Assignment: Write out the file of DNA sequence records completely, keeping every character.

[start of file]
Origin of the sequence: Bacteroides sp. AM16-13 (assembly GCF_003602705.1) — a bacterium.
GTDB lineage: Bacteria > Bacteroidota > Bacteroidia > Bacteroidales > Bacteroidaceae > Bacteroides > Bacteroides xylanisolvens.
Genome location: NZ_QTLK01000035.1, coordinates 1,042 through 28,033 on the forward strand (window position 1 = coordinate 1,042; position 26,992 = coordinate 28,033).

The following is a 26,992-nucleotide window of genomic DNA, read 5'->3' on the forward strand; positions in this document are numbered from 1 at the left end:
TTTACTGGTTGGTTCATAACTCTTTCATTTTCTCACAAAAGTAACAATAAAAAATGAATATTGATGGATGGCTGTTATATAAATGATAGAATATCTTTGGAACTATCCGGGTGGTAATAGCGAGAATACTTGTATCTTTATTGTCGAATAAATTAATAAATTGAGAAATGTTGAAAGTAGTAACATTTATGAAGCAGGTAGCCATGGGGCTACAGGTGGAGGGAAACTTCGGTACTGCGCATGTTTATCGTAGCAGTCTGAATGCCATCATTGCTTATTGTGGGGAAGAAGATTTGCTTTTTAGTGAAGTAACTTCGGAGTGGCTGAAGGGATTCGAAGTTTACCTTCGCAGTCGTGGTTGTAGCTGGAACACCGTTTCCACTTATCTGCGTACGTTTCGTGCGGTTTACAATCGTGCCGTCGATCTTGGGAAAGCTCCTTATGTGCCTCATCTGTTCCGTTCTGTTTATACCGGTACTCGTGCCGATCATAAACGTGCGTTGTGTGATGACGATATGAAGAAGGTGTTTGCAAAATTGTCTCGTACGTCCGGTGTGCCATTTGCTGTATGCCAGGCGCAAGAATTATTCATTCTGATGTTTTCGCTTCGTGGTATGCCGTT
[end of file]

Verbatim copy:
Origin of the sequence: Bacteroides sp. AM16-13 (assembly GCF_003602705.1) — a bacterium.
GTDB lineage: Bacteria > Bacteroidota > Bacteroidia > Bacteroidales > Bacteroidaceae > Bacteroides > Bacteroides xylanisolvens.
Genome location: NZ_QTLK01000035.1, coordinates 1,042 through 28,033 on the forward strand (window position 1 = coordinate 1,042; position 26,992 = coordinate 28,033).

The following is a 26,992-nucleotide window of genomic DNA, read 5'->3' on the forward strand; positions in this document are numbered from 1 at the left end:
TTTACTGGTTGGTTCATAACTCTTTCATTTTCTCACAAAAGTAACAATAAAAAATGAATATTGATGGATGGCTGTTATATAAATGATAGAATATCTTTGGAACTATCCGGGTGGTAATAGCGAGAATACTTGTATCTTTATTGTCGAATAAATTAATAAATTGAGAAATGTTGAAAGTAGTAACATTTATGAAGCAGGTAGCCATGGGGCTACAGGTGGAGGGAAACTTCGGTACTGCGCATGTTTATCGTAGCAGTCTGAATGCCATCATTGCTTATTGTGGGGAAGAAGATTTGCTTTTTAGTGAAGTAACTTCGGAGTGGCTGAAGGGATTCGAAGTTTACCTTCGCAGTCGTGGTTGTAGCTGGAACACCGTTTCCACTTATCTGCGTACGTTTCGTGCGGTTTACAATCGTGCCGTCGATCTTGGGAAAGCTCCTTATGTGCCTCATCTGTTCCGTTCTGTTTATACCGGTACTCGTGCCGATCATAAACGTGCGTTGTGTGATGACGATATGAAGAAGGTGTTTGCAAAATTGTCTCGTACGTCCGGTGTGCCATTTGCTGTATGCCAGGCGCAAGAATTATTCATTCTGATGTTTTCGCTTCGTGGTATGCCGTT